The National Symphony's four-week Bach Festival closed on Saturday night in the Kennedy Center with unsurpassable greatness as Karl Richter conducted the B Minor Mass.

The orchestra played very well, allowing for the problems that invariably plague high trumpets in this music. Richter found Robert Shafer's Oratorio Society much to his liking in their response to his very personal direction. Their tone was admirable, though here and there sounds of fatigue could be heard, and no wonder.

But the greatness of the music emerged throughout the evening in ways that constantly reminded the listener of the supreme genius it contains.

Richter was often surprising. Well chosen tempos were unexpectedly slowed down not only at the ends of episodes, but in their very midst. There were what today seem rather old-fashioned touches it ritards which were not dictated by the music or what was about to follow. But the total concept was that of a master with strong views, and Bach does not suffer seriously with this approach.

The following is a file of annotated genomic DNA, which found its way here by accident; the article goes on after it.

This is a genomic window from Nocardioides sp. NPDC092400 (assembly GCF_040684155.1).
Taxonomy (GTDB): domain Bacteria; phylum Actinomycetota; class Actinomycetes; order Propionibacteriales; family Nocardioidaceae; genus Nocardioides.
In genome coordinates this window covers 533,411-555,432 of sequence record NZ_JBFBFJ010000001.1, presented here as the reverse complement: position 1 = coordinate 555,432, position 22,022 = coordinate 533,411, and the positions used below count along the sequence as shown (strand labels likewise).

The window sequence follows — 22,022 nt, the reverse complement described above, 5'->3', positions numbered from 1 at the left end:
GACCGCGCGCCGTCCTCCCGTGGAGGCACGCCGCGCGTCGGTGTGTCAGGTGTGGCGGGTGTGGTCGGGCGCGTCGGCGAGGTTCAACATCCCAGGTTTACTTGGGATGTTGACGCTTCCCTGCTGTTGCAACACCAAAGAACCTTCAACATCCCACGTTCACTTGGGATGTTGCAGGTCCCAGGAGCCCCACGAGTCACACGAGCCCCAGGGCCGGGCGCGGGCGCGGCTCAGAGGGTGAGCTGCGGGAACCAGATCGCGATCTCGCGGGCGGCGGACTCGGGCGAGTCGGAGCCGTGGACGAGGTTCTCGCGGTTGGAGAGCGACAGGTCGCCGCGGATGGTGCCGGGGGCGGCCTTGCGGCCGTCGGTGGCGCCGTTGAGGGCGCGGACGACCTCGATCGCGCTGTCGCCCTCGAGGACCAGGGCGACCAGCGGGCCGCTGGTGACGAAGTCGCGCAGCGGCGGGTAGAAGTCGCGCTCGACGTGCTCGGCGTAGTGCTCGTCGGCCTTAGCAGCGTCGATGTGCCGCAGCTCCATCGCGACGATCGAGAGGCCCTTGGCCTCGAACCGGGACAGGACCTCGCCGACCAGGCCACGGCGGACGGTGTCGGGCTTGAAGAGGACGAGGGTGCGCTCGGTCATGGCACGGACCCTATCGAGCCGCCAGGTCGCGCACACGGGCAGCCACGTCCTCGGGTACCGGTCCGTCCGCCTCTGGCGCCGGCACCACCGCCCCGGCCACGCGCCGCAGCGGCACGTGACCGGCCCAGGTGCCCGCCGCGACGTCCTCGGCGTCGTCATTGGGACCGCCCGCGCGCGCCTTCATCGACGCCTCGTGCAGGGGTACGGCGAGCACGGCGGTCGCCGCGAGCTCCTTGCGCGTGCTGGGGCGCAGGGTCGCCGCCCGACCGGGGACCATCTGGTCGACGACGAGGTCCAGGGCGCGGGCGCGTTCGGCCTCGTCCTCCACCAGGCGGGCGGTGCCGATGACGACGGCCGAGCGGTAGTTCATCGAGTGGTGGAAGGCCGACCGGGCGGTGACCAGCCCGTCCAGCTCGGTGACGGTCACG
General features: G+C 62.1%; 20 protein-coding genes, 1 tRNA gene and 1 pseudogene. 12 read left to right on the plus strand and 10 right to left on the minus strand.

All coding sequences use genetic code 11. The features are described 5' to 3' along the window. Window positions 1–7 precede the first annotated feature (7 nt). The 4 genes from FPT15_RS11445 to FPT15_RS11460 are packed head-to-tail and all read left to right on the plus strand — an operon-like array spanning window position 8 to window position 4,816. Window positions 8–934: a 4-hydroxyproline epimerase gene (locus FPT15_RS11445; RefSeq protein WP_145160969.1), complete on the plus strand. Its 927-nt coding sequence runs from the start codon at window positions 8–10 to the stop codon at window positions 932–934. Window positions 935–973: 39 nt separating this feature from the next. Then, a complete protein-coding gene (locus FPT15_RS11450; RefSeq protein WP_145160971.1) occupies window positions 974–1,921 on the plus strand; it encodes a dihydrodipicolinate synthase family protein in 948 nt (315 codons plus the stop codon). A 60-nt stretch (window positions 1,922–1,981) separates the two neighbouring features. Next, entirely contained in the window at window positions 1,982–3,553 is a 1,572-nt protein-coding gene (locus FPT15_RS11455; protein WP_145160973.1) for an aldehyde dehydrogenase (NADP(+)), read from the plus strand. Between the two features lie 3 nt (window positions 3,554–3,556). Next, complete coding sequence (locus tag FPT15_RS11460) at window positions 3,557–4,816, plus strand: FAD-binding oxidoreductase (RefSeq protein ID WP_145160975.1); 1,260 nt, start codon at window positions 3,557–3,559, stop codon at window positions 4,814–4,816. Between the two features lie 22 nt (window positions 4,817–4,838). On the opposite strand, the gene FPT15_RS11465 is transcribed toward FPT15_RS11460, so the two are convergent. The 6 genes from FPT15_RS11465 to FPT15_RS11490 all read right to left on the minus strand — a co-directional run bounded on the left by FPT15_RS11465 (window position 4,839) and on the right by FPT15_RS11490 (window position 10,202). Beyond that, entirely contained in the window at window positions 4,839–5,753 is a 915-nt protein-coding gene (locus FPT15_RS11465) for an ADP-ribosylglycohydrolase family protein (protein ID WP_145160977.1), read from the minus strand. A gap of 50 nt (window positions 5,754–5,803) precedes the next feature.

Maureen Forrester, busiest of the vocal soloists, was astonishing in the "Laudamus Te," in her technical control, and a marvel in sound in the duets and final "Agnus Dei." Benita Valente was her perfect partner in every aspect. David Kuebler sang the tenor lines easily in a way that enhanced their meaning. Paul Plishka's bass was a joy in both arias, though the height and agility of the second one drove him a bit.

Ransom Wilson's flute and Miran Kojian's violin joined the horn in enriching the instrumental solos.

The use of a tiny chamber organ in the presence of a chorus of over 110 voices was not only an unwelcome touch of preciosity but proved the sole disappointment of a performance.